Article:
The Pipettes: Brit Revisionists Seek to Overcome the Hegemony of Cock Rock.

Bananarama, the B-52's, and Phil Spector haunt the band's full-length debut, We Are the Pipettes.

“What if all of those girl groups had never stopped, and what if the Beatles had never existed . . . what would it be like now?” says Pipettes co-frontwoman Rose Dougall (aka Rosay Pipette).

The girl groups she's referring to are the Shangri-Las, the Ronettes, the Supremes, and the Shirelles. These are classic pop acts rooted in R&B, soul, and doo-wop traditions that the Pipettes' founders, Bobby "Monster Bobby" Barry (also the group's guitarist) and now-departed singer Julia Clark-Lowes, felt were due for a modernized update.

The Pipettes—a seven-piece outfit fronted by a trio of fetching female singers who don polka-dot dresses and perform choreographed dance moves—formed in 2003 by imagining the past four decades or so of rock 'n' roll history occurring quite differently.

After recruiting Rosay, Rebecca Stephens (aka Becki Pipette), and three guys who would join Monster Bobby in the all-male backing section dubbed the Cassettes (and later Gwenno Saunders, who replaced Julia Pipette in 2005), the septet began cranking out a string of campy singles indebted to the sounds of those aforementioned groups, as well as the recording techniques of producers Phil Spector and Joe Meek. The songs are dense, reverb-heavy, insanely catchy compositions merging punchy strings and horns with rockabilly/surf guitars, piano plinks, organs, and, of course, all those heavenly, girlish vocal melodies and "oooooh sha la la la" harmonies.

On the Pipettes' 2006 full-length U.K. debut, We Are the Pipettes—slated for U.S. release in August—there are nods to other eras as well. Vocally, there are echoes of Bananarama and even the Spice Girls (their cheerleader chants also fall somewhere between Toni Basil and riot grrrl), and the song "Dirty Minds" crosses Maxine Nightingale's "Right Back Where We Started From" with the B-52's "Roam."

Lyrically, the Pipettes typically steer clear of the submissive approach associated with the original girl groups, frequently opting for bawdy sentiments and righteous kiss-offs: "I don't love you, I don't need you/If you think that this is cruel/Then you should see what my friends do," the trio gleefully sneers in "One Night Stand."

"We're definitely not interested in being some pastiche of the girl groups from the '50s and '60s," Rosay states. "We're just using those ideas as a springboard, and to do something different, you know, as opposed to this sort of standardized rock 'n' roll canon that everyone is born knowing, and this unquestionable reverence you have to have for all of these bands."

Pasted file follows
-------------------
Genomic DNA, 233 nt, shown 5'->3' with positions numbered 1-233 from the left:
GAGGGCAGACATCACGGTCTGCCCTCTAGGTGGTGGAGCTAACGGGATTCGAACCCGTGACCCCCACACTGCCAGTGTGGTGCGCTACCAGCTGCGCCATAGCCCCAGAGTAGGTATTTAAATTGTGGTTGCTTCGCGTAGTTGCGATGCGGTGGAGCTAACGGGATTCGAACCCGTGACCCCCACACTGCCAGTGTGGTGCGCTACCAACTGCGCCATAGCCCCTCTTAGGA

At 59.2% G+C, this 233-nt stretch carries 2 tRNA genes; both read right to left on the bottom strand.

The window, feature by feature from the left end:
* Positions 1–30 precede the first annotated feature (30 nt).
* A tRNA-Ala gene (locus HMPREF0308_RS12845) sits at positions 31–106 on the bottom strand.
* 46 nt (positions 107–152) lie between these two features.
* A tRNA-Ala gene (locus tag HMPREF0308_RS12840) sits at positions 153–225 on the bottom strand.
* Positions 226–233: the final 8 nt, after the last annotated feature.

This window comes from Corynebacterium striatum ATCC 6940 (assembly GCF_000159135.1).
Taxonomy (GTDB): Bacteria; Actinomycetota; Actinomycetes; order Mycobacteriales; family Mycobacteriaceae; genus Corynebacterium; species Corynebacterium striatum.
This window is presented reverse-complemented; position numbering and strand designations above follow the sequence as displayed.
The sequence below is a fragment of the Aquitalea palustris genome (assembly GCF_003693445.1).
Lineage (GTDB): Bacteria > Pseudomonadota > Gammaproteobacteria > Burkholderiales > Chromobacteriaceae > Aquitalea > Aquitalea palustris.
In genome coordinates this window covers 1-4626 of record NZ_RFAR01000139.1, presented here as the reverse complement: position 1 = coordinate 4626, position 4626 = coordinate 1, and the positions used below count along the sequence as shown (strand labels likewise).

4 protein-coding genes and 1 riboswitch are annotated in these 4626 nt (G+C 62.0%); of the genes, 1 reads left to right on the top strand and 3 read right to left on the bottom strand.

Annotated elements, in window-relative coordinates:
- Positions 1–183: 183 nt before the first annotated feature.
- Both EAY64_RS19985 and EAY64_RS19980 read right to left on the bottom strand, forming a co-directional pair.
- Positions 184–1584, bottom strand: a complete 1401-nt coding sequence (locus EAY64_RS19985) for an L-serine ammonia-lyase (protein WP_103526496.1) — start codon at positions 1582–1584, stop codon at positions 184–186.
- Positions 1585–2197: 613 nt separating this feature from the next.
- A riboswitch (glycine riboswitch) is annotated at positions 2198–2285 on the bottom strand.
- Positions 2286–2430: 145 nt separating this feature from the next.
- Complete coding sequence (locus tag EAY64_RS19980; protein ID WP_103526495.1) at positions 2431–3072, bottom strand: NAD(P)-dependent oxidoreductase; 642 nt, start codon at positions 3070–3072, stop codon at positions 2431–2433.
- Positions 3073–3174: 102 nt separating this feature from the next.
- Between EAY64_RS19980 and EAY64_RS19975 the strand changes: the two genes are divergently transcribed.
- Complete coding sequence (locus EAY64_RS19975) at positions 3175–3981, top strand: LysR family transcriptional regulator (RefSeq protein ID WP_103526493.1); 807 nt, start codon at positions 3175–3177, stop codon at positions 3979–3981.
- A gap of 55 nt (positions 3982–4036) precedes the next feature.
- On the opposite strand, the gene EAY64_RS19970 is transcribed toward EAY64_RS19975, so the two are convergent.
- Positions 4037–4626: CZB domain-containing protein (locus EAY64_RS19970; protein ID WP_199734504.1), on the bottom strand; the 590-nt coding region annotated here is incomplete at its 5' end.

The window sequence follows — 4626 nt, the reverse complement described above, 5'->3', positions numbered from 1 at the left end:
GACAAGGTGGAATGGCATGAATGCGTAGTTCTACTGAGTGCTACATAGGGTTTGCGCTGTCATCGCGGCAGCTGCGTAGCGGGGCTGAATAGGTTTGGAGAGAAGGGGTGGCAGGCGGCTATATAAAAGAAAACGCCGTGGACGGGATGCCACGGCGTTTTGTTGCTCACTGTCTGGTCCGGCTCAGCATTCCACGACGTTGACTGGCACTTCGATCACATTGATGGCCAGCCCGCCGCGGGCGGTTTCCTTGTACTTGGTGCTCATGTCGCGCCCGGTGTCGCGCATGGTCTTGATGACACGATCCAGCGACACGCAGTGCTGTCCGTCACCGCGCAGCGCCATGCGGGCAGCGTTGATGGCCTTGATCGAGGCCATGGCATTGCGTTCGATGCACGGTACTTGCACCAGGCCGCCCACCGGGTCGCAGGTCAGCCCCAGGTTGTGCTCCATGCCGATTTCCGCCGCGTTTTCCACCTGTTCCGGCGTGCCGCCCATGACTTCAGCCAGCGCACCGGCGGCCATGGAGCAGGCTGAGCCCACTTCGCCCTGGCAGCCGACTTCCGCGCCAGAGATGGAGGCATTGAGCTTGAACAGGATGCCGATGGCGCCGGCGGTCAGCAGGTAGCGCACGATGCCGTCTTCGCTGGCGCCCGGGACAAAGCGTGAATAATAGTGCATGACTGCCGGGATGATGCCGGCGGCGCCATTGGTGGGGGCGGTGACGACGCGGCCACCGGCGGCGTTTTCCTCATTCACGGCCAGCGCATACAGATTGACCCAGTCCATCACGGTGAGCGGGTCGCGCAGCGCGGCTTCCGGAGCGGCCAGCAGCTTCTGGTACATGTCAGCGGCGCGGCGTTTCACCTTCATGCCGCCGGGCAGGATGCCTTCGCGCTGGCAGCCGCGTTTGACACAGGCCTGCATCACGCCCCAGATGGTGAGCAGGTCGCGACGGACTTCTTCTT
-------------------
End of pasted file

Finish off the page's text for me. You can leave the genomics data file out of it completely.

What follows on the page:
To that end, the group has promulgated an attention-grabbing manifesto, boldly stating that the Beatles "ruined everything," and that the Rolling Stones and the Who created, as Becki lamented to a British paper, a "hegemony of cock rock": a world where guys with guitars ultimately rule, and where pop music has been considered "disposable." Many have applauded their stance, but naturally, ripping the Beatles is enough to make your average critic foam at the mouth.

"It was almost like we were blasphemers or something!" Rosay laughs. "I mean, it's not even the Beatles' music that bothers me. It's more about what happened afterward that's the problem."

Seizing on their image and stage presence to dismiss them as manufactured pop, some detractors have taken things even further, suggesting that the Pipettes' approach actually sets women back by romanticizing an era in which men, they claim, were firmly in control.

"I was quite naive to think that these sort of authenticity and gender things wouldn't really be an issue," Rosay admits. "Like, we don't play any instruments onstage, and that's supposed to be 'disempowering' and it 'isn't a valid way of being in a band.' But surely we're at a point now where women can be onstage and perform and express themselves as they choose.

"This is a very careful thing that we've chosen to do," she continues. "Nobody told us to do anything—we did it; we came up with it. I mean, we're very aware that we're female musicians in a male-dominated industry, and we make sure we do things the way we want to. But we're not overtly feminist in our outlook, and we don't want that to be the prime focus of the Pipettes. We always wanted to create a show for people to just have fun and lose themselves for an hour or whatever. People are slightly more keen to dance and just enjoy it now, thank goodness."

music@seattleweekly.com

 
comments powered by Disqus